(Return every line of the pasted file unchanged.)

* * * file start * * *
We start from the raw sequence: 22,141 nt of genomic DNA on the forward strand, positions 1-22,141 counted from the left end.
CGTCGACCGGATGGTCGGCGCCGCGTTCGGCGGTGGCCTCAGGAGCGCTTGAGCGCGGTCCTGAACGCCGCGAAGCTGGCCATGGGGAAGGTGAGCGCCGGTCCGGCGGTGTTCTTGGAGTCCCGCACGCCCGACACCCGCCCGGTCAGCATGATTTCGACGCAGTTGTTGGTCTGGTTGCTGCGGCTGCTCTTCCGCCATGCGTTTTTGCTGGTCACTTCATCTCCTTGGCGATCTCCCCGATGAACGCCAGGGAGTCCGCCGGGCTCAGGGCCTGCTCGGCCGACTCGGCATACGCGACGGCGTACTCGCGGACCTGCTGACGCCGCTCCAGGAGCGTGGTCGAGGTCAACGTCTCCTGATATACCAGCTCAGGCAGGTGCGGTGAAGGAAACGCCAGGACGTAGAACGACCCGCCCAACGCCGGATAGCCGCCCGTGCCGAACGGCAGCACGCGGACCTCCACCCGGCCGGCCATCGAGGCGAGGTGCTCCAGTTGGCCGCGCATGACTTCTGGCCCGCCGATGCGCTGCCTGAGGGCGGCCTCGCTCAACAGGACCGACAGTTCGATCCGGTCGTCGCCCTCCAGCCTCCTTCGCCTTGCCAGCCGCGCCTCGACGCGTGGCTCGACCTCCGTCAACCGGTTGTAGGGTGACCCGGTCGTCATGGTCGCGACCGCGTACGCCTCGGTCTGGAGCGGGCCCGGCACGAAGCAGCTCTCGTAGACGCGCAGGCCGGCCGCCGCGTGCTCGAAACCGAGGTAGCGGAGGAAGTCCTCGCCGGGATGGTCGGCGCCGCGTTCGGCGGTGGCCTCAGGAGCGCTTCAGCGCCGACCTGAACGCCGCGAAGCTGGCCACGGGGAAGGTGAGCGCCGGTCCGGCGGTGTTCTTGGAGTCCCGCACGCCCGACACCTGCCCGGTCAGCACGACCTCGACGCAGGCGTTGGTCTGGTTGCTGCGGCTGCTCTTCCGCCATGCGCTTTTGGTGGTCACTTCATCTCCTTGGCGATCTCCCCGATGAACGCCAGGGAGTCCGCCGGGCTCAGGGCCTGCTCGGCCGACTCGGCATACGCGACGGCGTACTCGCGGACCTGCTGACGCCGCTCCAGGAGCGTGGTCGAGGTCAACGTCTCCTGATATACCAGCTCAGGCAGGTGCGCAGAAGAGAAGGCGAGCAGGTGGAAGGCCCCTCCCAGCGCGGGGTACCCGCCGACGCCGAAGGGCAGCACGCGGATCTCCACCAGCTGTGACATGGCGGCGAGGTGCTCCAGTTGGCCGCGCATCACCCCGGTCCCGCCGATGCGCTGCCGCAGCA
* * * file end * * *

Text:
We start from the raw sequence: 22,141 nt of genomic DNA on the forward strand, positions 1-22,141 counted from the left end.
CGTCGACCGGATGGTCGGCGCCGCGTTCGGCGGTGGCCTCAGGAGCGCTTGAGCGCGGTCCTGAACGCCGCGAAGCTGGCCATGGGGAAGGTGAGCGCCGGTCCGGCGGTGTTCTTGGAGTCCCGCACGCCCGACACCCGCCCGGTCAGCATGATTTCGACGCAGTTGTTGGTCTGGTTGCTGCGGCTGCTCTTCCGCCATGCGTTTTTGCTGGTCACTTCATCTCCTTGGCGATCTCCCCGATGAACGCCAGGGAGTCCGCCGGGCTCAGGGCCTGCTCGGCCGACTCGGCATACGCGACGGCGTACTCGCGGACCTGCTGACGCCGCTCCAGGAGCGTGGTCGAGGTCAACGTCTCCTGATATACCAGCTCAGGCAGGTGCGGTGAAGGAAACGCCAGGACGTAGAACGACCCGCCCAACGCCGGATAGCCGCCCGTGCCGAACGGCAGCACGCGGACCTCCACCCGGCCGGCCATCGAGGCGAGGTGCTCCAGTTGGCCGCGCATGACTTCTGGCCCGCCGATGCGCTGCCTGAGGGCGGCCTCGCTCAACAGGACCGACAGTTCGATCCGGTCGTCGCCCTCCAGCCTCCTTCGCCTTGCCAGCCGCGCCTCGACGCGTGGCTCGACCTCCGTCAACCGGTTGTAGGGTGACCCGGTCGTCATGGTCGCGACCGCGTACGCCTCGGTCTGGAGCGGGCCCGGCACGAAGCAGCTCTCGTAGACGCGCAGGCCGGCCGCCGCGTGCTCGAAACCGAGGTAGCGGAGGAAGTCCTCGCCGGGATGGTCGGCGCCGCGTTCGGCGGTGGCCTCAGGAGCGCTTCAGCGCCGACCTGAACGCCGCGAAGCTGGCCACGGGGAAGGTGAGCGCCGGTCCGGCGGTGTTCTTGGAGTCCCGCACGCCCGACACCTGCCCGGTCAGCACGACCTCGACGCAGGCGTTGGTCTGGTTGCTGCGGCTGCTCTTCCGCCATGCGCTTTTGGTGGTCACTTCATCTCCTTGGCGATCTCCCCGATGAACGCCAGGGAGTCCGCCGGGCTCAGGGCCTGCTCGGCCGACTCGGCATACGCGACGGCGTACTCGCGGACCTGCTGACGCCGCTCCAGGAGCGTGGTCGAGGTCAACGTCTCCTGATATACCAGCTCAGGCAGGTGCGCAGAAGAGAAGGCGAGCAGGTGGAAGGCCCCTCCCAGCGCGGGGTACCCGCCGACGCCGAAGGGCAGCACGCGGATCTCCACCAGCTGTGACATGGCGGCGAGGTGCTCCAGTTGGCCGCGCATCACCCCGGTCCCGCCGATGCGCTGCCGCAGCA